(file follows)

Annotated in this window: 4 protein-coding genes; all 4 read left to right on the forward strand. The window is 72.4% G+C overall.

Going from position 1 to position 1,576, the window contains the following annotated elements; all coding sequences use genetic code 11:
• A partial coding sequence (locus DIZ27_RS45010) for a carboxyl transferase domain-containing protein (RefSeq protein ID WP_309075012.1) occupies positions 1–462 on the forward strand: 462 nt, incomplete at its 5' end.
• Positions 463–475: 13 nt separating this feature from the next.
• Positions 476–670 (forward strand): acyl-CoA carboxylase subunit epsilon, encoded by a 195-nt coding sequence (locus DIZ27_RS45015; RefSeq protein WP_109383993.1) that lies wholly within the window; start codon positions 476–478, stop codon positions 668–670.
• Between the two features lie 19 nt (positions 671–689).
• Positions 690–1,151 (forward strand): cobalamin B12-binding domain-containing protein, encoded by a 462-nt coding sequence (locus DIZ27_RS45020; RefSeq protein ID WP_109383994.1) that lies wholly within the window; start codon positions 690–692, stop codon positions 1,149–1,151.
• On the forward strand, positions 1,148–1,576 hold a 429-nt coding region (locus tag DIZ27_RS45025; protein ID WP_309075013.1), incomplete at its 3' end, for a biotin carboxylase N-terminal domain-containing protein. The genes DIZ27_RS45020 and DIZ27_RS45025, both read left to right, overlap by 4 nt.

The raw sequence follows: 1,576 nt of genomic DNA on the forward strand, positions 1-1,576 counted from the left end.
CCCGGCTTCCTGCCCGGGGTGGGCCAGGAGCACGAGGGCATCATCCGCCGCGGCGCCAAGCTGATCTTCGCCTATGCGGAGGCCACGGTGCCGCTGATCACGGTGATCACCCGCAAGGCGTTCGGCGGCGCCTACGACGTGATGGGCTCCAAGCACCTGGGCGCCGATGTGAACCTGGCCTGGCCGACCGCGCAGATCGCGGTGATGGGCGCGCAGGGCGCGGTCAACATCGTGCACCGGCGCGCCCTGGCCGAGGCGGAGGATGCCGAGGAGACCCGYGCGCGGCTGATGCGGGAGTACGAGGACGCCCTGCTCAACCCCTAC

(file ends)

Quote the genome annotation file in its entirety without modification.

Annotated in this window: 4 protein-coding genes; all 4 read left to right on the forward strand. The window is 72.4% G+C overall.

Going from position 1 to position 1,576, the window contains the following annotated elements; all coding sequences use genetic code 11:
• A partial coding sequence (locus DIZ27_RS45010) for a carboxyl transferase domain-containing protein (RefSeq protein ID WP_309075012.1) occupies positions 1–462 on the forward strand: 462 nt, incomplete at its 5' end.
• Positions 463–475: 13 nt separating this feature from the next.
• Positions 476–670 (forward strand): acyl-CoA carboxylase subunit epsilon, encoded by a 195-nt coding sequence (locus DIZ27_RS45015; RefSeq protein WP_109383993.1) that lies wholly within the window; start codon positions 476–478, stop codon positions 668–670.
• Between the two features lie 19 nt (positions 671–689).
• Positions 690–1,151 (forward strand): cobalamin B12-binding domain-containing protein, encoded by a 462-nt coding sequence (locus DIZ27_RS45020; RefSeq protein ID WP_109383994.1) that lies wholly within the window; start codon positions 690–692, stop codon positions 1,149–1,151.
• On the forward strand, positions 1,148–1,576 hold a 429-nt coding region (locus tag DIZ27_RS45025; protein ID WP_309075013.1), incomplete at its 3' end, for a biotin carboxylase N-terminal domain-containing protein. The genes DIZ27_RS45020 and DIZ27_RS45025, both read left to right, overlap by 4 nt.

The raw sequence follows: 1,576 nt of genomic DNA on the forward strand, positions 1-1,576 counted from the left end.
CCCGGCTTCCTGCCCGGGGTGGGCCAGGAGCACGAGGGCATCATCCGCCGCGGCGCCAAGCTGATCTTCGCCTATGCGGAGGCCACGGTGCCGCTGATCACGGTGATCACCCGCAAGGCGTTCGGCGGCGCCTACGACGTGATGGGCTCCAAGCACCTGGGCGCCGATGTGAACCTGGCCTGGCCGACCGCGCAGATCGCGGTGATGGGCGCGCAGGGCGCGGTCAACATCGTGCACCGGCGCGCCCTGGCCGAGGCGGAGGATGCCGAGGAGACCCGYGCGCGGCTGATGCGGGAGTACGAGGACGCCCTGCTCAACCCCTAC